I must first start by stating that, I am heterosexual, I look at women. I don’t look at other Men. I am not gay. But I have come to accept that there are men who look at other men.
It is a well-known fact that there have been recent calls for the adoption and acceptance for global appetite to sodomize nation states through the introduction of various outreach advocacy global agencies. In Botswana, homosexuality has been illegal since the late 1800s, when the territory, then known as Bechuanaland, was under British rule. Section 164 of the country’s penal code outlaws “unnatural offenses,” defined as “carnal knowledge against the order of nature.
The Global Commission on HIV/AIDS and Law has in the past years started conversations that are often perceived as a taboo and highly sensitive in African culture and custom. They called for explicit decriminalization of sodomy and have shown sympathy to Men who have sex with other Men. Spearheading the initiative in Africa is the “Champions of HIV and AIDS, with former president Festus G Mogae responsible for the Botswana chapter.
Then In 2011 former President Festus G Mogae shocked the nation when he first presented the views of the Global Commission on HIV and AIDS and Law at NAC meeting, by calling for the decriminalization of sodomy in Botswana. Many people were left in a state of shock because culturally issues of sodomy are looked at with great disgust and shame. Even, as he was sharing the Global Commission’ on HIV and AIDS’s views, Mogae was not convincing.
According to Mogae, he was now comfortable to advocate for decriminalization of gays, something he could not risk doing during his tenure in office. In his interview with Omar Ben Yedder in 2010, Mogae stated he was now free to say things that he would have never said as President because (as president) there would be political implication. “He could not have afforded to lose elections “just for gays,” he said.
In responding to Mogae’s comments, Eusebius McKaiser remarked that he found ‘Mogae’s attitude deeply immoral’. To which Mogae defended his actions on the basis that he ruled in a democracy and could only do what was acceptable to the majority, Mail Guardian 14th March 2011.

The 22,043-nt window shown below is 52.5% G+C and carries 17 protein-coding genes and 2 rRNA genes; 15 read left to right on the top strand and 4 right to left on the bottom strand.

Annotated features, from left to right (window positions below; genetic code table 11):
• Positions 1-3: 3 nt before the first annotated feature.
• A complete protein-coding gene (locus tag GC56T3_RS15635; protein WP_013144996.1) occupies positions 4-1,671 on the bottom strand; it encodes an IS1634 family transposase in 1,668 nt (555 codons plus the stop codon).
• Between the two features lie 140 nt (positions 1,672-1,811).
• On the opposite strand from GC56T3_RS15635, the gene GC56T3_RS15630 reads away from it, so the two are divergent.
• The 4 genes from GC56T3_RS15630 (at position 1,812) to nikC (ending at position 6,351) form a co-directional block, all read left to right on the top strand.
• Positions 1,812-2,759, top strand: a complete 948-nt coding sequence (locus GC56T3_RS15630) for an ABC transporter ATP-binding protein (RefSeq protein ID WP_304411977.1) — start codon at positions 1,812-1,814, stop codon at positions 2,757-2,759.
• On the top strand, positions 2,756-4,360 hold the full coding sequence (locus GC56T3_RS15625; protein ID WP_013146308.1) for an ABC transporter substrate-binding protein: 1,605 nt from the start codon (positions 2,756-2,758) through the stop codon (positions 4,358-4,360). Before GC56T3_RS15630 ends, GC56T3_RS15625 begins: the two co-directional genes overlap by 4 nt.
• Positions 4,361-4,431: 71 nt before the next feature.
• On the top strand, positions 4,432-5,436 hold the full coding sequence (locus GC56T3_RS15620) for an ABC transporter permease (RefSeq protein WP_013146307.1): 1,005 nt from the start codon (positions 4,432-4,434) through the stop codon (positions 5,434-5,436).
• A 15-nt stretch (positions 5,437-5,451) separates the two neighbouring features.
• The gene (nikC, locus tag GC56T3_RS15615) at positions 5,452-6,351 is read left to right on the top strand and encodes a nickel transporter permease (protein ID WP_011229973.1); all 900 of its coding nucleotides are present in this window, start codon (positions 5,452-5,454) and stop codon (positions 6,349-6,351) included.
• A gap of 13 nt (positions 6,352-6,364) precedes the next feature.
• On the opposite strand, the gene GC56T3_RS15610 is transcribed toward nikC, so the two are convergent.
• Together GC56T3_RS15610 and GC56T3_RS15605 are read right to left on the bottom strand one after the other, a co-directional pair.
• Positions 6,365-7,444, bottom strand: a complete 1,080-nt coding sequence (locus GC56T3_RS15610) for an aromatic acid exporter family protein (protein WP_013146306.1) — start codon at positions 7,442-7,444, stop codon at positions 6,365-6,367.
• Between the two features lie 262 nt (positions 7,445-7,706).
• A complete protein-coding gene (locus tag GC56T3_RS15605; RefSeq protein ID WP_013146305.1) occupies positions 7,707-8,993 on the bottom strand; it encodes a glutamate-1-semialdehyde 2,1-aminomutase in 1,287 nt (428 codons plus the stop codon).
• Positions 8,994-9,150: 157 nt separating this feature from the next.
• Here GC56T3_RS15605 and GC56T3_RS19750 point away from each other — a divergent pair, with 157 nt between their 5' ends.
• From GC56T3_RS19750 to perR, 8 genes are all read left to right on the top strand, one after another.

Mogae’s comments were also criticized by the late Log Raditlhokwa who responded by stating that Mogae’s actions were carnally minded and not being spiritually sensitive (Mid-week Sun of the 19th October 2011).
The recent Behavioral and Biological Surveillance of HIV/STI in Botswana, shows an explosive rate of Men who have sex with other Men. The findings show that these Men are doing it for money, A third of all the men having sex with other men according to the report said they had disclosed their sexual identity to their families. Most of those who disclosed said their families had since accepted and they were enjoying the support. The report also found that the sexual identity of men having sex with other men was split halfway between bisexual and homosexual. Gaborone men identify mostly as homosexual while most men in Francistown, Maun and Chobe identify as bisexual. Most of the men having sex with other men are in a relationship with a boyfriend.
It would be interesting to know if the study also covered married Men and Women and reveal how many of the married Men are involved in the practice of Sex with other Men (Female Husbands) and how many women do the same with the lesbian partners.
In June 2019, Botswana overturned colonial era laws which criminalized homosexuality, with the Judge, Michael Leburu, declaring that “the anti -sodomy laws are a British import” and were developed without the consultation of local peoples. It was viewed as a massive success and a historic moment across the continent. African nations have begun to confront the issue of homosexuality Conversations are ongoing regarding this topic as to why Africa still maintain their anti-LGBT stance. Is homosexuality, rather than homophobia a “Western Import” as claimed by Yoweri Museveni. On the flip side, questions have been asked that why is that the West look at “Polygamy” as a disgust and not the same with “Homosexually”?